STAFF at the Land Registry’s Tile Hill office are the latest government workers to strike.
Some 148 of the 220-strong workforce in Torrington Avenue are involved in the two-day walk out that began yesterday (Wednesday) over plans to sell off the trusted 150-year-old agency and cut jobs.
The Public and Commercial Services Union said bosses had refused to rule out compulsory redundancies and office closures as the government lines up the agency for privatisation.
It claims the service is self-financing and receives no public funds, and in 19 of the last 20 years has made money for the Treasury. Last year, it handed over £96million to the exchequer and is expected to top £10 million this year.
The Department for Business, Innovation and Skills has been considering responses to its consultation into the future of the Land Registry, with options being to move it from the civil service to a government owned company, into a joint venture with a private company, or maintain its current status.
The PCSU believed the majority of respondents, including professionals and lawyers in the property industry, are opposed to any change of status with a national newspaper suggesting the decision to privatise had already made.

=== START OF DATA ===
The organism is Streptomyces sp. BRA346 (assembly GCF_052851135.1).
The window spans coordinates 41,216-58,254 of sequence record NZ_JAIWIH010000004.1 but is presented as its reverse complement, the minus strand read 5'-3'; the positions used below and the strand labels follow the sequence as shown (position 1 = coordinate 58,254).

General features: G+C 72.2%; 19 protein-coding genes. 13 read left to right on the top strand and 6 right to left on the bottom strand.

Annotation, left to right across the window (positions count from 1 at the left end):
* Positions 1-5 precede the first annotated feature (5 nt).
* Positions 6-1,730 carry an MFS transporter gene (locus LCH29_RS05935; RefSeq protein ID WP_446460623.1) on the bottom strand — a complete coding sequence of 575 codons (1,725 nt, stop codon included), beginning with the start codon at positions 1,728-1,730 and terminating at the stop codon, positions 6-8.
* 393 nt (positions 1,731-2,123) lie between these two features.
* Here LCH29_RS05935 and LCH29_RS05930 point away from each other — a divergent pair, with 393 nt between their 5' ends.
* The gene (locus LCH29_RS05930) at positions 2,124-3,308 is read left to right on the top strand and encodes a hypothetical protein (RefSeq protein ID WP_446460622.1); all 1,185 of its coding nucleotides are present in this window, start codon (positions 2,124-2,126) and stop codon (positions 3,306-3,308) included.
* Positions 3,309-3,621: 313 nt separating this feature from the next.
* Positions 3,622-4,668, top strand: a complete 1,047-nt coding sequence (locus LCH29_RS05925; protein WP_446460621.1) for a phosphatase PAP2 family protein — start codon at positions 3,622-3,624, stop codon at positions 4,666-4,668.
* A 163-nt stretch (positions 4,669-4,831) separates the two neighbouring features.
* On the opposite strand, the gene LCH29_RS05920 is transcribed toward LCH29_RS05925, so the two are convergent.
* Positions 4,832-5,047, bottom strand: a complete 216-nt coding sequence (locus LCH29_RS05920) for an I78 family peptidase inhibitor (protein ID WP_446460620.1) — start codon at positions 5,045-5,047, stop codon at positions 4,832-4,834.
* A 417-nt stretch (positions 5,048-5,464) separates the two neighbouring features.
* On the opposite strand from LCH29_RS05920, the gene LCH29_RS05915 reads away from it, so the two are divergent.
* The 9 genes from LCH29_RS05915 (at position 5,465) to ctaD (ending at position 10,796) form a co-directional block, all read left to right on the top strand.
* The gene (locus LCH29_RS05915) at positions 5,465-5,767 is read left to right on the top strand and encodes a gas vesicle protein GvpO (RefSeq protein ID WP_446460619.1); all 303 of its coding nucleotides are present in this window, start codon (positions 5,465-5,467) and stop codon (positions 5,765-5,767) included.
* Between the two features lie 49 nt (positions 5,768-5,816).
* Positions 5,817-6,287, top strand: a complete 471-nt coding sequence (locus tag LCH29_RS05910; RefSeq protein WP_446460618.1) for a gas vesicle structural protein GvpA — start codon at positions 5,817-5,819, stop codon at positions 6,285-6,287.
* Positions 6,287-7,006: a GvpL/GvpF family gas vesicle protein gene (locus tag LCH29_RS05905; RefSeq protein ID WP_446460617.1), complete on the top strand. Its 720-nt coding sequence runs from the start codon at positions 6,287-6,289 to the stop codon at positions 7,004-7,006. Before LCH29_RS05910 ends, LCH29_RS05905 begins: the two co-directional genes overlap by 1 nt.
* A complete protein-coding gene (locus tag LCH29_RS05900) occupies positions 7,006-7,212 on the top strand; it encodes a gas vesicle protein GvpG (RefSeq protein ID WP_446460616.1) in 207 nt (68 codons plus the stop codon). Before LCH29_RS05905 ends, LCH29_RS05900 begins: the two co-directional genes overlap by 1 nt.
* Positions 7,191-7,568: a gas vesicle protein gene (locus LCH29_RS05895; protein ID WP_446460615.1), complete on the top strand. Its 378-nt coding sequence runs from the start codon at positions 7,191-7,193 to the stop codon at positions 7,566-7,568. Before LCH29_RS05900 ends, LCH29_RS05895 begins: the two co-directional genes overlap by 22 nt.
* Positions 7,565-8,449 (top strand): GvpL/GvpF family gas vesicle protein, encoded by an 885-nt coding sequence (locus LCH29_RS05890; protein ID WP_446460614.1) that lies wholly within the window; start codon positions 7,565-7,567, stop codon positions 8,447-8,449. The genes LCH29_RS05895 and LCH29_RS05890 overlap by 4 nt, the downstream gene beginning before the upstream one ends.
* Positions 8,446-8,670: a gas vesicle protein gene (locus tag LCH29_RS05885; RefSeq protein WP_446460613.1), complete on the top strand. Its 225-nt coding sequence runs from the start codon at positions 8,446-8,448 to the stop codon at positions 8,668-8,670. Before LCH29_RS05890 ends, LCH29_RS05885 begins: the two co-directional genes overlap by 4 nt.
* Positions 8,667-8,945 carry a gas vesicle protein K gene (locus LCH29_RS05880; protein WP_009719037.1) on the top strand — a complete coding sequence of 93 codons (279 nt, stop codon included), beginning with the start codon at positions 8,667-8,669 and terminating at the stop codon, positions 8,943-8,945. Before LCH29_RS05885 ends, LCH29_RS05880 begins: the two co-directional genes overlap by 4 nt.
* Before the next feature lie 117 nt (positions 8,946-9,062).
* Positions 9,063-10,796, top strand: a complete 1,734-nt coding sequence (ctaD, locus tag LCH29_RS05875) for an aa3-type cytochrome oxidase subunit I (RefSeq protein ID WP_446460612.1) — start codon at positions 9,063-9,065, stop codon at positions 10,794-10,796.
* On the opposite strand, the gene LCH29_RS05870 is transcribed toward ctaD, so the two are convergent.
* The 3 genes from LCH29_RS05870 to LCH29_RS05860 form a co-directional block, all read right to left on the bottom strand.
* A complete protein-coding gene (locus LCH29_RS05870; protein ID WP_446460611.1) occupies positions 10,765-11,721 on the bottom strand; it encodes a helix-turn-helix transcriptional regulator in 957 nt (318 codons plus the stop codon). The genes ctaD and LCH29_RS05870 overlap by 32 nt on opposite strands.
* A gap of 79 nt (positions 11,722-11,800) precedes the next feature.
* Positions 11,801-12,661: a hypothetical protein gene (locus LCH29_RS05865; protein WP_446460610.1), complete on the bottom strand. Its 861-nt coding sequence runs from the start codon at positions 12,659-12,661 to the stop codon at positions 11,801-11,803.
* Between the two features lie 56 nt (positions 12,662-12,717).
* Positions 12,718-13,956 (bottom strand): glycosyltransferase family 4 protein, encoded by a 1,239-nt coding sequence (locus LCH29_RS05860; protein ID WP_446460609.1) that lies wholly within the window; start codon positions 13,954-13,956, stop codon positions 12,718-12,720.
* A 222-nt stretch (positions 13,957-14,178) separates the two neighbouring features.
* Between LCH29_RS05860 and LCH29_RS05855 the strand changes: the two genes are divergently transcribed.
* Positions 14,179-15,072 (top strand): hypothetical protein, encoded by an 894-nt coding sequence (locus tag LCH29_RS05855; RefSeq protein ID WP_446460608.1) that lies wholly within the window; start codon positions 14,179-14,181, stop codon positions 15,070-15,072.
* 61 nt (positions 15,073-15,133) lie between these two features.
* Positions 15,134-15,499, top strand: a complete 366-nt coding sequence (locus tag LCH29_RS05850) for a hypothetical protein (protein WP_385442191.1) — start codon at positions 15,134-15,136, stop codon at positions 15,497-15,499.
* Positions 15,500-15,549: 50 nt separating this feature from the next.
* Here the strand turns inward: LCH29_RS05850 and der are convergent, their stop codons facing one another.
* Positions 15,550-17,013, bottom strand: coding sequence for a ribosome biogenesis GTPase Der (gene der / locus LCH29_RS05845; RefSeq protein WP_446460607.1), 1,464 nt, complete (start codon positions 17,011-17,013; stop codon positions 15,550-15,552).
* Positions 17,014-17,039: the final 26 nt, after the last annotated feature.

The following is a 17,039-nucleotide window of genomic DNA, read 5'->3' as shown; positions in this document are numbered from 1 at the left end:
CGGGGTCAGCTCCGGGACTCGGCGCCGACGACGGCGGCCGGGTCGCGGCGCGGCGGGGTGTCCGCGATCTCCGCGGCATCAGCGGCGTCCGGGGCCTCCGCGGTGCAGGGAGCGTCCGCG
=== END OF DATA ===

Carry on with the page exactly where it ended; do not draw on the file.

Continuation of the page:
Robert Aitken, chair of the PCS branch at Coventry Land Registry, said: “Coventry Land Registry has been based in the city for over 25 years and many of the staff have spent at least that long offering a valuable and trusted service to the Conveyancing community and anyone who buys or sells property.
“We aren’t going on strike for a pay rise but to force our board to be honest about their future plans to everyone and if those changes are to our detriment to reward their highly trained and capable staff by treating them with the respect they deserve.”
Business Minister Michael Fallon has insisted no decision on ownership and control of had been made, and several options were being considered.